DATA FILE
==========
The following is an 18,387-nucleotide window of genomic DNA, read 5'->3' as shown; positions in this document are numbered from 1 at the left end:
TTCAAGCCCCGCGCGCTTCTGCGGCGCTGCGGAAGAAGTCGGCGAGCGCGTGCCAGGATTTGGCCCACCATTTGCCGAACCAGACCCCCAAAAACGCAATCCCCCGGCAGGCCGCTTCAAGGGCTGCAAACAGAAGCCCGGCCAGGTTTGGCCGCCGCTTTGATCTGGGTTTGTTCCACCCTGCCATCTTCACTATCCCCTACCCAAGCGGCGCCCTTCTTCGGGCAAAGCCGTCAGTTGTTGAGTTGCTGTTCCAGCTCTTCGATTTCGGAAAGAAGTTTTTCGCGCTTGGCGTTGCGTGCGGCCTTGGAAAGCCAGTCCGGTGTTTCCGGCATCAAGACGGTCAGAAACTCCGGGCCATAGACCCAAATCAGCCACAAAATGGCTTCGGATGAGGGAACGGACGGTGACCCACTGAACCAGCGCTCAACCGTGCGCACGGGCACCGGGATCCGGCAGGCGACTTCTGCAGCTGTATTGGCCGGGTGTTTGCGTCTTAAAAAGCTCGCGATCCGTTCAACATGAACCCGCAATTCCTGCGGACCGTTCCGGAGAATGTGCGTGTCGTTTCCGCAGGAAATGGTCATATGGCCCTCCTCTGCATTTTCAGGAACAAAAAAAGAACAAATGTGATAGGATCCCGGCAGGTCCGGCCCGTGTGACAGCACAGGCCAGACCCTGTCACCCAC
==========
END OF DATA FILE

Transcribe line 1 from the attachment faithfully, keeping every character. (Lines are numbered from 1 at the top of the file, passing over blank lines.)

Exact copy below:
The following is an 18,387-nucleotide window of genomic DNA, read 5'->3' as shown; positions in this document are numbered from 1 at the left end: